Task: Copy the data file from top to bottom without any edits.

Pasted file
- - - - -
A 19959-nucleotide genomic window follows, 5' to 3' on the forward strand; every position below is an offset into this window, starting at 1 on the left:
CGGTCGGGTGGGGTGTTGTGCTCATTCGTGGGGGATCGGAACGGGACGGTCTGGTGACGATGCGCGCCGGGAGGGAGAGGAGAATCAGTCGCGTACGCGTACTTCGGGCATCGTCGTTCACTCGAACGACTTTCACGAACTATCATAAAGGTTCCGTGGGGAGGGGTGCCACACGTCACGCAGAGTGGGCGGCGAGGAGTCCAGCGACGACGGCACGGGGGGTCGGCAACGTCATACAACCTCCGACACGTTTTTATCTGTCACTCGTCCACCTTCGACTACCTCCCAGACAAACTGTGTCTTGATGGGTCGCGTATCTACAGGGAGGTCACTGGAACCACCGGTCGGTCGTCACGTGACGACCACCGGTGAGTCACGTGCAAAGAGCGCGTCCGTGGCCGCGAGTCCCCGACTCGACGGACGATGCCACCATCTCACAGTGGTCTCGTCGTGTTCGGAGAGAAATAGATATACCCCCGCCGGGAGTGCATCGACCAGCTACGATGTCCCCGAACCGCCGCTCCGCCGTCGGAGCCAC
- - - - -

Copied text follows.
A 19959-nucleotide genomic window follows, 5' to 3' on the forward strand; every position below is an offset into this window, starting at 1 on the left:
CGGTCGGGTGGGGTGTTGTGCTCATTCGTGGGGGATCGGAACGGGACGGTCTGGTGACGATGCGCGCCGGGAGGGAGAGGAGAATCAGTCGCGTACGCGTACTTCGGGCATCGTCGTTCACTCGAACGACTTTCACGAACTATCATAAAGGTTCCGTGGGGAGGGGTGCCACACGTCACGCAGAGTGGGCGGCGAGGAGTCCAGCGACGACGGCACGGGGGGTCGGCAACGTCATACAACCTCCGACACGTTTTTATCTGTCACTCGTCCACCTTCGACTACCTCCCAGACAAACTGTGTCTTGATGGGTCGCGTATCTACAGGGAGGTCACTGGAACCACCGGTCGGTCGTCACGTGACGACCACCGGTGAGTCACGTGCAAAGAGCGCGTCCGTGGCCGCGAGTCCCCGACTCGACGGACGATGCCACCATCTCACAGTGGTCTCGTCGTGTTCGGAGAGAAATAGATATACCCCCGCCGGGAGTGCATCGACCAGCTACGATGTCCCCGAACCGCCGCTCCGCCGTCGGAGCCAC